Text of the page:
Get Connected
  • facebook
  • twitter

WVU football: Casteel is excited by new challenges as practice starts

MORGANTOWN, W.Va. -- Jeff Casteel has twice - that the public knows of - had the opportunity to leave West Virginia and become the defensive coordinator and work at another BCS conference school.

In 2008, he decided against joining staff at the University of Michigan. In January, Casteel declined an offer to take over the defense at Vanderbilt University.

For a guy about to begin his 11th season with the Mountaineers - and 10th as defensive coordinator - when practice begins today, there has been incentive to leave.

"I just didn't think either time that it was going to be the right situation for me," Casteel said. "So I decided to stay."

Rodriguez hired Casteel in 2001, promoted him to co-defensive coordinator in 2002 and then the exclusive position a year later.

He could've been the defensive coordinator at Michigan in 2008 with much of his staff from WVU, but chose to stay and work with Bill Stewart, with whom he had a history.

This offseason was unique. Dana Holgorsen came in December and eventually replaced the offensive coaching staff.

In June, he was promoted to replace Stewart, who resigned in the middle of a mess that questioned his spirit of cooperation.

In between, Casteel was courted by Coach James Franklin at Vanderbilt. Franklin and Casteel squared off when Franklin was coaching receivers and quarterbacks and running the offense at the University of Maryland.

Then there was Herb Hand, the Vanderbilt offensive line coach who worked with Casteel from 2001-06 at WVU.

He would sleep in Casteel's basement on recruiting trips when Hand recruited the eastern panhandle while at Concord and Glenville State and Casteel was at Shepherd.

Again, Casteel remained in Morgantown.

"It still goes back to my family still being here in West Virginia and where I just thought it was a good situation for me," said Casteel, whose wife is from Paden City and whose son and daughter are beginning their junior and freshman years at University High School. "You really get tied to the players, too, so I just didn't think the time was right again."

Family was part of the process, but football couldn't be ignored, either. The defensive staff members signed new contracts, with Casteel getting a raise and a three-year contract and the other three assistants getting raises and two-year deals. Yet the transition was forced upon them and it was easy for outsiders to project a division between the new and the old.

Whatever the reality, Casteel - who has crafted a career that has taken him from a Miami high school to the WVC to UTEP and ultimately WVU - didn't run away. He ran to it to overcome it.

"It's a challenge when you take a look at the things that have gone on over the last eight or nine months, but we have a great staff of coaches here and some really good guys," he said. "I really like the fact we're all on the same page and we've got experienced guys everywhere.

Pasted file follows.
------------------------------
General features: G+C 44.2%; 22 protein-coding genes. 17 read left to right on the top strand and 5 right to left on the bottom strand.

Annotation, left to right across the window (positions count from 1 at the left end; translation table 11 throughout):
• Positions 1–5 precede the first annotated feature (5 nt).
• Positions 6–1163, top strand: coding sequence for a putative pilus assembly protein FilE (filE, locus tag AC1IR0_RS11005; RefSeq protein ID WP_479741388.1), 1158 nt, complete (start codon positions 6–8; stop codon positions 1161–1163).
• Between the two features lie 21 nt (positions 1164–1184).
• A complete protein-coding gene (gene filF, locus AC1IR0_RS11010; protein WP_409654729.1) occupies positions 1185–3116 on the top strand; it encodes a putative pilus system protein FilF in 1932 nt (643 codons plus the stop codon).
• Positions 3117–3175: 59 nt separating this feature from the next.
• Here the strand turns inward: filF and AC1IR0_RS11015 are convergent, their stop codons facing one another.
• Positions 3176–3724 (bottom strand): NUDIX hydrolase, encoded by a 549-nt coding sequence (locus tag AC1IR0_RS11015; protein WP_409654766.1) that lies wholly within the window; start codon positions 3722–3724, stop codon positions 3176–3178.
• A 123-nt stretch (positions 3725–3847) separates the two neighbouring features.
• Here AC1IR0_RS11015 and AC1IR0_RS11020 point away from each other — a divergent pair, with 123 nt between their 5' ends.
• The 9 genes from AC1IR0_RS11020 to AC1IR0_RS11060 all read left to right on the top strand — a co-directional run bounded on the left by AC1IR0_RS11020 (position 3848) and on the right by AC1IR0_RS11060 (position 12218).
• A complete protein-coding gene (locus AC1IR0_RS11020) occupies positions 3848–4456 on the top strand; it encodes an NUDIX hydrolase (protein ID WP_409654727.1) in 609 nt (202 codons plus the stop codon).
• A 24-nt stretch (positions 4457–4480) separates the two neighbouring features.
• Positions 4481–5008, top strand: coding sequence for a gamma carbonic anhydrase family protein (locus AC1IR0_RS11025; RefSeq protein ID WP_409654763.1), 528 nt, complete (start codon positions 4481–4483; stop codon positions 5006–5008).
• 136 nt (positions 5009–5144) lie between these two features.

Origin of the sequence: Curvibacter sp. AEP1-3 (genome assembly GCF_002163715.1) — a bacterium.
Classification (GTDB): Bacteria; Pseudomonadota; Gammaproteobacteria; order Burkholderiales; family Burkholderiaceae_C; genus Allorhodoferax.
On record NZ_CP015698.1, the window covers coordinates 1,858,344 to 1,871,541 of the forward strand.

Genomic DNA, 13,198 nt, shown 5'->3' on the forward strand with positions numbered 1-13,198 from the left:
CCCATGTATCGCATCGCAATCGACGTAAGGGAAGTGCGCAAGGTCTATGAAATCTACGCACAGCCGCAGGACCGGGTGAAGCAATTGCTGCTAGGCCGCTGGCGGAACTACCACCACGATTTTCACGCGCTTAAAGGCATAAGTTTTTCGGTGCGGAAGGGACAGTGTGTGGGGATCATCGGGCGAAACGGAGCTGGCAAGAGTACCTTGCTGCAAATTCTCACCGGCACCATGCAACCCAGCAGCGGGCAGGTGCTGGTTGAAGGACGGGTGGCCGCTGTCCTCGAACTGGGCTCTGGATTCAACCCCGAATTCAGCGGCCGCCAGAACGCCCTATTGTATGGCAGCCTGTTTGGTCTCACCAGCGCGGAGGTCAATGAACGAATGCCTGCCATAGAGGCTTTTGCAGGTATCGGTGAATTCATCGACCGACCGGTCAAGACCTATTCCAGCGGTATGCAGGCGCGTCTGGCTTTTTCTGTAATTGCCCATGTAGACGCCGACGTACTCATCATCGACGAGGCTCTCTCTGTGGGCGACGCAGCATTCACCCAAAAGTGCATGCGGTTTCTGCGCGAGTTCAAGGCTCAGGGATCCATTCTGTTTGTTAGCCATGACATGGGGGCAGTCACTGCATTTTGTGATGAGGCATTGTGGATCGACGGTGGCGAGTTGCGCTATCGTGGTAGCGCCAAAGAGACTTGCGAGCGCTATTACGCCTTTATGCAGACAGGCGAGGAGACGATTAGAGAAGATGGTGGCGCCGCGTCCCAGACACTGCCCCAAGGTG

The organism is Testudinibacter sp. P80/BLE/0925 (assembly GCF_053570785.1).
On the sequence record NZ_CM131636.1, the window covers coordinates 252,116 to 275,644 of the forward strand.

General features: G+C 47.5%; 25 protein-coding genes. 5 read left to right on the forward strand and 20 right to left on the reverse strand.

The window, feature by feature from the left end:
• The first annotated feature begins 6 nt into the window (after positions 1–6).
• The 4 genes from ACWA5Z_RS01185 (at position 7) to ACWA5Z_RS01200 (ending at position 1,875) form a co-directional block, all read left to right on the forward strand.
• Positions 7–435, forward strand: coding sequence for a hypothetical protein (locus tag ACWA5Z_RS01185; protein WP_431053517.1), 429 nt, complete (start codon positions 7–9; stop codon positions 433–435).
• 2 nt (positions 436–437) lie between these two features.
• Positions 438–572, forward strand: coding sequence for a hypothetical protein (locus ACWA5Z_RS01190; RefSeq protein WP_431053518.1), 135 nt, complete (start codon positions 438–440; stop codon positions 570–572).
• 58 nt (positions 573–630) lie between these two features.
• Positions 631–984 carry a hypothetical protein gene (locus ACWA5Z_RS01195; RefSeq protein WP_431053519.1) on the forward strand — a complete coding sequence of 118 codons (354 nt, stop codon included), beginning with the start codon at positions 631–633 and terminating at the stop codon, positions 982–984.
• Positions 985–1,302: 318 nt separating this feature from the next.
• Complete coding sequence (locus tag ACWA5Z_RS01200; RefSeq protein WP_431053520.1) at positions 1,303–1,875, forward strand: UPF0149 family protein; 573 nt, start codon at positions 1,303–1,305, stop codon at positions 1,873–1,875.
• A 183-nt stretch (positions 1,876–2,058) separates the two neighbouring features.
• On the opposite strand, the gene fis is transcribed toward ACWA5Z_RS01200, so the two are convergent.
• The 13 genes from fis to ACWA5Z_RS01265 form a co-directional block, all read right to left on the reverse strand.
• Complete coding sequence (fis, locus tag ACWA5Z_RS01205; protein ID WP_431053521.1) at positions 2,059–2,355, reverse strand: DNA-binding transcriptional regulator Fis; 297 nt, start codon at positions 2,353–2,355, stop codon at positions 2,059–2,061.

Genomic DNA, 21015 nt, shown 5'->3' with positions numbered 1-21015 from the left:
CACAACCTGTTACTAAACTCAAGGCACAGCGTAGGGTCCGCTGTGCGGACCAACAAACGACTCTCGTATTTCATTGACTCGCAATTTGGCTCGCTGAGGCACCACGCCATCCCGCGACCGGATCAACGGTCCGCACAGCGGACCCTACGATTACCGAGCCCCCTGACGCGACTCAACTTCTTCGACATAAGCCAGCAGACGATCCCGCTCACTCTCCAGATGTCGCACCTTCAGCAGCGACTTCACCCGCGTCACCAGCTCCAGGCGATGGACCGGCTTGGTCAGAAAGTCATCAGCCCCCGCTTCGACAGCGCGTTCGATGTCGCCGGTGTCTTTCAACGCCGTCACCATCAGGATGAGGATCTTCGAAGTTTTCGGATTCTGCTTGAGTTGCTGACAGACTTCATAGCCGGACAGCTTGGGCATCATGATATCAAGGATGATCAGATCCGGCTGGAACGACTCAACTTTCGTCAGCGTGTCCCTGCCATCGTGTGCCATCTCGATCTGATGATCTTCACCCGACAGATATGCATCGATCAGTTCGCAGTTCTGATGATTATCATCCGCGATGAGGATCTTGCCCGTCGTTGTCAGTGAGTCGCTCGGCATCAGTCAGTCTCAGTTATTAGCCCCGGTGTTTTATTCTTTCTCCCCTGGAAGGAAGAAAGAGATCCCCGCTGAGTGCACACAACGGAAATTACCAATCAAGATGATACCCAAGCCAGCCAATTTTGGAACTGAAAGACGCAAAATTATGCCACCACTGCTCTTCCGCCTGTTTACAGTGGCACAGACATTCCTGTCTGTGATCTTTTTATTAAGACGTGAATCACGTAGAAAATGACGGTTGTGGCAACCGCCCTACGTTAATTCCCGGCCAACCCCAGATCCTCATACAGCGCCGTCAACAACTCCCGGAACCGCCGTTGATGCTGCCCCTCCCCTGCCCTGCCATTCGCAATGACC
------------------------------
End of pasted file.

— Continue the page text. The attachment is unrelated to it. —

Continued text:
"We enjoy working with each other. It was a situation where we thought we'd stay together and we'll do what we need to do to be successful. It's going to be interesting to go about that, but I think we have a good plan and I'm excited to get it going now."

Casteel, who generally dismisses statistics and cares only about wins and scoring defense, added to his expanding resume last season. The Mountaineers finished ranked No. 3 nationally in total defense, No. 2 in rush defense, No. 2 in sacks, No. 11 in pass defense, No. 2 in third down defense and No. 3 in scoring defense.

He also lost seven starters to graduation - four were drafted - and five other regulars.

The depth chart with which he begins this season has a first team with just 86 career starts and seven players who would essentially be first-time starters.

"You'd like to have everyone back every year, but obviously that's not going to happen, but I think it's a good challenge that the kids are interested in attacking," Casteel said. "I think they want to continue to try and play well defensively."

Once again, Casteel wouldn't run away from what awaits him. He is inspired for what the next month holds.

"He's always like that," Hand said. "He'll poor-mouth things and maybe make them sound bad, but he always knows what he has to do to make them better."

These Mountaineers, who open the season Sept. 4 at home against Marshall, won't have the experience that last year's group was blessed with, particularly in the secondary. They'll be fast, but even they admit they'll be smaller and lighter up front and expect opponents will try something they usually avoid and run the ball at WVU to test the size and experience up front.

Casteel said none of that is new to him or to the Mountaineers. They've never been a particularly big team, especially up front, relying more on developing players. Casteel and his staff also have made a point to recruit agile players who could move fast and cover the field and tackle in space, so speed isn't new either.

Casteel starts from the ground floor and moves as fast as the players and their ability to comprehend and apply will allow.

"Each year there's a different personality and a different way that you try to highlight those kids, but that's what's most important the next month," he said. "We've got to find a good mix of guys who understand their roles and how they can help us win football games. All the new faces we're going to have, I still think we have some kids who can play. They just haven't had the bright light on them yet. It'll be interesting to see if they can react."

Contact sportswriter Mike Casazza at or 304-319-1142. His blog is at


User Comments